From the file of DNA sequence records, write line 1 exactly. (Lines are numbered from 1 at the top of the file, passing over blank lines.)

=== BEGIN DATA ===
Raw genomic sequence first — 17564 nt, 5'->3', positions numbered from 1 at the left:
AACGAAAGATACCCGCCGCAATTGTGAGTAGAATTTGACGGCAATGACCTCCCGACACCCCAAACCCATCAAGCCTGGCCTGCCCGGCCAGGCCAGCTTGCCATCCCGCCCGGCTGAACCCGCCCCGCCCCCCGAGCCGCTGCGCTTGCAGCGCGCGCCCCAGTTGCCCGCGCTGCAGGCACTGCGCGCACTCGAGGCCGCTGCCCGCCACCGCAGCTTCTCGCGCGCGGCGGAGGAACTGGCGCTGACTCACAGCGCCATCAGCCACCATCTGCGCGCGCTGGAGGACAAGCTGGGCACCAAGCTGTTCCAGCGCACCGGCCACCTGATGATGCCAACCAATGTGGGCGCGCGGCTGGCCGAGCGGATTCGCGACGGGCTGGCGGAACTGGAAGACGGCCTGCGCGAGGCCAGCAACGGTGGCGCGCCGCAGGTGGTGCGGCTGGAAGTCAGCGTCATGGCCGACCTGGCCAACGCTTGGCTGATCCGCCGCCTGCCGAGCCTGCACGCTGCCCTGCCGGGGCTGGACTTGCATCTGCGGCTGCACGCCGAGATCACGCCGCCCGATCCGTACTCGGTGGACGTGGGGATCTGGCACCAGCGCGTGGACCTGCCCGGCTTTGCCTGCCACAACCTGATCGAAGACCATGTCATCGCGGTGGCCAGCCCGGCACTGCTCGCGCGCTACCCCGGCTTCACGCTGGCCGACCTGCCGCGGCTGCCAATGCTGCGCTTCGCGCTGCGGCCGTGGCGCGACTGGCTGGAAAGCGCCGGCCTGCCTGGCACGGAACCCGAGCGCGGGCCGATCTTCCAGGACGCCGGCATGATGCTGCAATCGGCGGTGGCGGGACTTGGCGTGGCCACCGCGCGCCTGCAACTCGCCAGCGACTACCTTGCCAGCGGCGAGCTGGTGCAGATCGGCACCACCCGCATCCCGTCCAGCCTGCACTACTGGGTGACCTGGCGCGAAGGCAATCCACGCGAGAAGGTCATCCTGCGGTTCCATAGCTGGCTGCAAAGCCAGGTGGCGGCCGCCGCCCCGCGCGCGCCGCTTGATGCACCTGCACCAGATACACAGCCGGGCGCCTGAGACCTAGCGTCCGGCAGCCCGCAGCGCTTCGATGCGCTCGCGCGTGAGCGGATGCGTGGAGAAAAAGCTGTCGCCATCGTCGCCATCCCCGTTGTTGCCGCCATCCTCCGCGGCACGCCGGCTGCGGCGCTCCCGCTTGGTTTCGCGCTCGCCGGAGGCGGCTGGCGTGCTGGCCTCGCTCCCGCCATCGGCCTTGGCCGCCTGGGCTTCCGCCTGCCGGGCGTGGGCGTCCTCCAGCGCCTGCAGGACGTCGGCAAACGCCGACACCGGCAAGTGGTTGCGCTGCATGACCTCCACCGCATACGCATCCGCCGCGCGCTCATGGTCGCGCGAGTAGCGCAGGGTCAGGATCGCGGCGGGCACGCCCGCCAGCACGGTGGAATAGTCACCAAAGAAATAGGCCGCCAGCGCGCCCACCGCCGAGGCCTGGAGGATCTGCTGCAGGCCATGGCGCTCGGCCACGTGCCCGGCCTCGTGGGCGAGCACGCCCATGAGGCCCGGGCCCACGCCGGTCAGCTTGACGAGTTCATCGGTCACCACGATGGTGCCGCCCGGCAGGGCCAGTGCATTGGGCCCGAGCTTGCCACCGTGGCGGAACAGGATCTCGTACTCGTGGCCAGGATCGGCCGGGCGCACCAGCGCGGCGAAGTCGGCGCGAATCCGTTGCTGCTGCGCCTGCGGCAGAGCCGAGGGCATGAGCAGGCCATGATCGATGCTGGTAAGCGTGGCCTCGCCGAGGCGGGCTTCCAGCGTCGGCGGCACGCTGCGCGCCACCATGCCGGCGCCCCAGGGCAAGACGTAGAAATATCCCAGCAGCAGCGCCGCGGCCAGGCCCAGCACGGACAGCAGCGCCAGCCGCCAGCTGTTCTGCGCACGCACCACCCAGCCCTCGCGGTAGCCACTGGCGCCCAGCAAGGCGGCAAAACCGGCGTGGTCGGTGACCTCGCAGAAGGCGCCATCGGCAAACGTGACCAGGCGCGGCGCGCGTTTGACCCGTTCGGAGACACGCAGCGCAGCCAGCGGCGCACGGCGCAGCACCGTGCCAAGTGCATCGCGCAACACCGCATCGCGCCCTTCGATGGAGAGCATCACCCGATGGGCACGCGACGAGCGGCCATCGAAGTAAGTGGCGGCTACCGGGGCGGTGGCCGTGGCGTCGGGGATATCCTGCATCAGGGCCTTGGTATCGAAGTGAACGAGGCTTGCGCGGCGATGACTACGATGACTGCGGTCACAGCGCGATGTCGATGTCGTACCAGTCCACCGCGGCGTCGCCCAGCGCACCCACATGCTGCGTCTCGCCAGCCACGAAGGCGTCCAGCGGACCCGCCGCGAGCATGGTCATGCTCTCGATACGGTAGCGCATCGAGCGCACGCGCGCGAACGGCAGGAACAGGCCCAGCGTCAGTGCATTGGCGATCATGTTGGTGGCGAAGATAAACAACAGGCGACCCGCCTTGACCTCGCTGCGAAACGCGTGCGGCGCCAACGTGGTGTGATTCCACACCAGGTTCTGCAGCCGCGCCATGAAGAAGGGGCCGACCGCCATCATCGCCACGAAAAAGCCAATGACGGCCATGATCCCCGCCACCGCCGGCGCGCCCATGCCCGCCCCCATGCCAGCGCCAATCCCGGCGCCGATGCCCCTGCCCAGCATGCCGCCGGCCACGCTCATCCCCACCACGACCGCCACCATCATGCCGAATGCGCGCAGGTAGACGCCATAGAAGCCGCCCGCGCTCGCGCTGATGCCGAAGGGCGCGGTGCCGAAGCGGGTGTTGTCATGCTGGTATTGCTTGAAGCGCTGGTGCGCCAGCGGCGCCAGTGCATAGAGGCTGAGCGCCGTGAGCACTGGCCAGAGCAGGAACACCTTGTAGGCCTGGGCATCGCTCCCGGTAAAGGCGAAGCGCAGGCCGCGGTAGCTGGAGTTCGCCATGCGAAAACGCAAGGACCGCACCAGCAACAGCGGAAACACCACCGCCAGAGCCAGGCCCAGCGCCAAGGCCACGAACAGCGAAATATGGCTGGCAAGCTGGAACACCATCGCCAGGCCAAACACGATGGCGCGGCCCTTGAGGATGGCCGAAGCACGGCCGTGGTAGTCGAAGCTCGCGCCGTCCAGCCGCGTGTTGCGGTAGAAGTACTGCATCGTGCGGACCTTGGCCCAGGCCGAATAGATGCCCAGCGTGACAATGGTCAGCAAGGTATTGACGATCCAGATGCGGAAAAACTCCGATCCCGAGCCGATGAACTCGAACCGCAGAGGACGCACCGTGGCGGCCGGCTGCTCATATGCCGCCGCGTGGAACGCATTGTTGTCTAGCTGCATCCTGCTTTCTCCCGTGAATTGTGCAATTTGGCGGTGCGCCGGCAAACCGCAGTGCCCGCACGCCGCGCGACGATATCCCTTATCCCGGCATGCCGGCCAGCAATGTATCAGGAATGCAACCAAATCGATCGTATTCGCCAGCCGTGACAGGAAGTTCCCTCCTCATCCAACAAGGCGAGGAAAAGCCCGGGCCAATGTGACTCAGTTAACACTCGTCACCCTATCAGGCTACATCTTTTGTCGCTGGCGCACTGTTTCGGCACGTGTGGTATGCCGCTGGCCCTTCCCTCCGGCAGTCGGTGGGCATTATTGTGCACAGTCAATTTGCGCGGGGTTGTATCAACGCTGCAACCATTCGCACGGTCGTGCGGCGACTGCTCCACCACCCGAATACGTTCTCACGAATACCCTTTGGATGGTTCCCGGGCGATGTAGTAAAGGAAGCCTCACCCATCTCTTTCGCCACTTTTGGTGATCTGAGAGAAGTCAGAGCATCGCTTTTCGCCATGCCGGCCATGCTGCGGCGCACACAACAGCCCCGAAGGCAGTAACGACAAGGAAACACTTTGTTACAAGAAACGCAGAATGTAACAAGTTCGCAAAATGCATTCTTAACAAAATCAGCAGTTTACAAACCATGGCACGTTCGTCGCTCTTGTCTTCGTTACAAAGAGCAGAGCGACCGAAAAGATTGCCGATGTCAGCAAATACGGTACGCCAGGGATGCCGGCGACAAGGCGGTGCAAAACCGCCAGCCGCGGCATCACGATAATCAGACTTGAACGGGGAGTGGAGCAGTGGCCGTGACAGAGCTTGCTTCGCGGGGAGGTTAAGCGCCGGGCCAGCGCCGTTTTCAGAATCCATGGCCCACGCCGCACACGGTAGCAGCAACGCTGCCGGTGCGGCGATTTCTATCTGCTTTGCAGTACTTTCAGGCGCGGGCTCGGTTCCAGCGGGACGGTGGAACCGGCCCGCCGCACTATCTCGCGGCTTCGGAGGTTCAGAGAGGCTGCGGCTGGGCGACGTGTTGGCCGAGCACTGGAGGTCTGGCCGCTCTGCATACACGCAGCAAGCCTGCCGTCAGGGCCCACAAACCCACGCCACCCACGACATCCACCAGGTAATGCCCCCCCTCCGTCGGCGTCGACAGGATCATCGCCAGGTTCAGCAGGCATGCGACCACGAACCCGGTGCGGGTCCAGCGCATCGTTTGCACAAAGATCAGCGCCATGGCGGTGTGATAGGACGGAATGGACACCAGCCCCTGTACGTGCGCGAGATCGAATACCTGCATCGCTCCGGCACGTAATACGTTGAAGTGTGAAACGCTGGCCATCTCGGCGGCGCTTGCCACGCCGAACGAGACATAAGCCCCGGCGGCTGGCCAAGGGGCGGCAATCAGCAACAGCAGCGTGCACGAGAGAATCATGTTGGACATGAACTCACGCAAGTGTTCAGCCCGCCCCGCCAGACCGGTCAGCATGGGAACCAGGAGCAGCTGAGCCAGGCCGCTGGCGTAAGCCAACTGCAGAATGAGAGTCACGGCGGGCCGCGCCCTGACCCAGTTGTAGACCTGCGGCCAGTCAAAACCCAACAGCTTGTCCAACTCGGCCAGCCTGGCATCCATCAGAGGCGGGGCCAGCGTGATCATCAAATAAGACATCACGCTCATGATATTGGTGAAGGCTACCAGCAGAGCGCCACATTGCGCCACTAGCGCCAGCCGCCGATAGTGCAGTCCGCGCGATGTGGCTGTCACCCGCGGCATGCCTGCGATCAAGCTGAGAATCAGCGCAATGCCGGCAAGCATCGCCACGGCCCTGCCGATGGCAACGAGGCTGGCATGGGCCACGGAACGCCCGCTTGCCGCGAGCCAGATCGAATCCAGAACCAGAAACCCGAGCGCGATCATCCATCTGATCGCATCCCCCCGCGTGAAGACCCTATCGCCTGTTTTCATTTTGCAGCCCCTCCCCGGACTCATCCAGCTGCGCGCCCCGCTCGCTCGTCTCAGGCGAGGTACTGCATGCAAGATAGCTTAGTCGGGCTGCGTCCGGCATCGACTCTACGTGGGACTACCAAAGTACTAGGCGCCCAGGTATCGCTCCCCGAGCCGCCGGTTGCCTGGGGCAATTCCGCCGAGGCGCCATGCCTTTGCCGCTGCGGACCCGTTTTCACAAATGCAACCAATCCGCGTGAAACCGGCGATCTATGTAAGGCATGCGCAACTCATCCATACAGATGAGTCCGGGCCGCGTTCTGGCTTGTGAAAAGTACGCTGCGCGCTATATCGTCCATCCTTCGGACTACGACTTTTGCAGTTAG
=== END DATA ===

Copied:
Raw genomic sequence first — 17564 nt, 5'->3', positions numbered from 1 at the left: